It doesn't have to be right on the beach, or even as close as your place.  The general neighborhood will be fine.  Oh!  I will say, I'll probably want a quiet complex.  All these years of being in a big house by myself, I'd find a lot of noise, kids or traffic or what have ya, that would be real distracting."
     "By yourself?" I asked.  "You and Roy, right?"
     With her church lady smile, Gladys said, "Yes.  All by myself."
     Ninety minutes later, we'd worked out a game plan for Gladys.  She would let Roy know they were divorcing while they were still walking to the car at the airport, and she would tell him exactly why.  Their home had a guest house, and she'd move into it while going through the divorce.  Gladys knew Roy well enough that she wanted to be nearby while they went through the courts.  She didn't like Roy, but didn't hate him either, and basic human decency said he'd need someone around.  Gladys said his drinking would probably spike to near-suicidal levels for a little while, and she didn't wish Roy dead.  So, she'd keep half an eye on him.
     As far as alimony went, she knew there would be some push-back over that.  Roy was very wealthy, but also cheap.  He'd balk at giving Gladys a sizable amount of alimony.  She wasn't too worried, though.  "Roy can squeeze a quarter until you hear George squawk," she said.  "The idea of having to send me --- or anyone --- money each month without seeing anything back won't set well with him, gosh no.  But just the same, he'll agree to a fair amount.  First off, I'll remind him I know things he'd like to stay secret, certainly things he wouldn't want discussed in a courtroom.  Also, the judge will look at Roy's finances and tell him to loosen the purse strings, Roy has plenty of money, he can make an alimony payment each month without having to sell his plasma.  Roy will settle."
     Gladys will wait until her and Roy were completely done with the courts before moving to California, even if it meant paying rent on a place out here that would be sitting empty for a couple months.  That way, she'd not be going through the rigmarole of getting a place, having utilities turned on, buying furniture, and all the other happy horseshit involved with moving.  She knew she couldn't stay in the guest house after everything was finalized, and didn't want to have a temporary place in the Twin Cities.  The final court date would happen, everything would be signed and settled, and the next day she'd get in her Lincoln and start driving to California.  Gladys claimed there was very little she would be bringing with her.  "I'm not taking any furniture, I'm only taking a few clothes --- if I never wear a dress again, it'll be too soon --- and I have just a few personal things I'll want with me, a couple scrapbooks, some knick-knacks, some records and video tapes."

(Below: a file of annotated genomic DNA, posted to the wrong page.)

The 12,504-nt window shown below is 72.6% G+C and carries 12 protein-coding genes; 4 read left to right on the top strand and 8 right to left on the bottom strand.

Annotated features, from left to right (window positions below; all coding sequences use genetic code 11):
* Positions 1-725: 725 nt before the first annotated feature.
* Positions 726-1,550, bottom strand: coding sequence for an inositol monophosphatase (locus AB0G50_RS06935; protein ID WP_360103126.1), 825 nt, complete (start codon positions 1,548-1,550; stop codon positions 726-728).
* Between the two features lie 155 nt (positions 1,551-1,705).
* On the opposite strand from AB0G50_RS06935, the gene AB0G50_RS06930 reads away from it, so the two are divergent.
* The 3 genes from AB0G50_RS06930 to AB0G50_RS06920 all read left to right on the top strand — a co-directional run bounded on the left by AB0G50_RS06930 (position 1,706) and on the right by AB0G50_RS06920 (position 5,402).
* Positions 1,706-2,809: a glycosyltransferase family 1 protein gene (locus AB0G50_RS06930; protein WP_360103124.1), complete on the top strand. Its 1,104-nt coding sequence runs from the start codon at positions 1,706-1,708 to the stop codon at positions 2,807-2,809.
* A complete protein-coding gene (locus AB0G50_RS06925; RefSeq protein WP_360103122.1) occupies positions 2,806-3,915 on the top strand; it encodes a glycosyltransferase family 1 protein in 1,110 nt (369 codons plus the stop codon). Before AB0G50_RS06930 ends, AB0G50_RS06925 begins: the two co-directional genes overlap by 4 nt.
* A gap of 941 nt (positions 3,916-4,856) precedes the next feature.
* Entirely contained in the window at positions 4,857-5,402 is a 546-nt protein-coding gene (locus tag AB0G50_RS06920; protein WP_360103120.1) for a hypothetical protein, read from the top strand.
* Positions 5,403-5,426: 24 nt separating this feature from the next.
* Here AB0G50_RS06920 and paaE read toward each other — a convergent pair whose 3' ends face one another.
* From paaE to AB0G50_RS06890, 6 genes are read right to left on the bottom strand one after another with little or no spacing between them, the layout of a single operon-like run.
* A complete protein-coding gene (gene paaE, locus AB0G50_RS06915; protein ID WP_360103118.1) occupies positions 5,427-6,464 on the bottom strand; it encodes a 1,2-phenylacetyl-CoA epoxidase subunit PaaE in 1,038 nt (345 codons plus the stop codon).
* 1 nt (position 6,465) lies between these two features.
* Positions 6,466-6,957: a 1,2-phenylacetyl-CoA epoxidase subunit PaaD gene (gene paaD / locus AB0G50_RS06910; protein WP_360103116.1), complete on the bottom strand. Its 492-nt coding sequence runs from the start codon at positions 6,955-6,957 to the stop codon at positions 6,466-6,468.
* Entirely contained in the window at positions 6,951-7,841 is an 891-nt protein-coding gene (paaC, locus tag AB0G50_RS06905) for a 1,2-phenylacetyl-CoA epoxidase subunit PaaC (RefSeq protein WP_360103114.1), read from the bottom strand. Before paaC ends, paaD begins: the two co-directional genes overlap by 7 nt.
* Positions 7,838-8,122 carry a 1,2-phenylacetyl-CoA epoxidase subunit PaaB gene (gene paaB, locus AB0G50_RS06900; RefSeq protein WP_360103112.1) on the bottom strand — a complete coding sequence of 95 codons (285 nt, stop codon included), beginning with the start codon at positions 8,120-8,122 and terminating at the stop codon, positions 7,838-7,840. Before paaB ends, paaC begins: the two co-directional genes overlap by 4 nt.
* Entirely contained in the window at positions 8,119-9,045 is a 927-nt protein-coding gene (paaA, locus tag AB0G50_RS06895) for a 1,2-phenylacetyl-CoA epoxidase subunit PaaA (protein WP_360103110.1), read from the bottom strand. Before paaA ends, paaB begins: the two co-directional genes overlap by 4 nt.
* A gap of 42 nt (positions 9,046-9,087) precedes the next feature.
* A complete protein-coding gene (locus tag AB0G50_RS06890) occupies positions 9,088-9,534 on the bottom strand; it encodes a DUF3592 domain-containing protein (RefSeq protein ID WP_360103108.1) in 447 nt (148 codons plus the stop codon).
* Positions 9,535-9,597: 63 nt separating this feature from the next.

"Any jewelry?" asked Mallory.
     "Have you ever seen me wearing much?" Gladys smiled.  "No, Roy felt jewelry was too flashy, you were being a show-off if you wore lots of jewelry, and God doesn't like a show-off, no sirree Bob.  I have my pearls, a couple rings, and that's it."  She gazed up at the ceiling.  "I'm getting my ears pierced when I'm out here.  And more than just my lobes, too.  I like Bekka's ear piercings, a whole row of silver rings going up her ear.  Heck, I may take the plunge and get a ring in my nose like Mallory!" she giggled.
     "Sure you don't want a ring in your nose like mine?" I asked.
     Gladys smiled at me and said, "Oh, I do.  Just not on my first week in a new home."
     Our estimate was that Gladys would be moving sometime in March, maybe April.  Minnesota courts have a reputation for lethargy.  Much of the divorce process would be simplified in that assets would not be split: Roy could pretty much just have everything, except for a few personal effects.  The tussle over alimony wouldn't take too long, both the judge and Gladys would be pointing out she wasn't trying to bleed Roy, just get an acceptable payment, and Roy could afford it quite easily.  Roy's objection wouldn't be the money going for alimony, it would be it was going, period.  "Roy likes to save," Gladys said.  "There is no reason for saving, he just wants to know all that money is sitting there, safe and secure, and not doing any good for anyone." A pause.  "Fucking cheapskate booze-hound."

No comments:

Post a Comment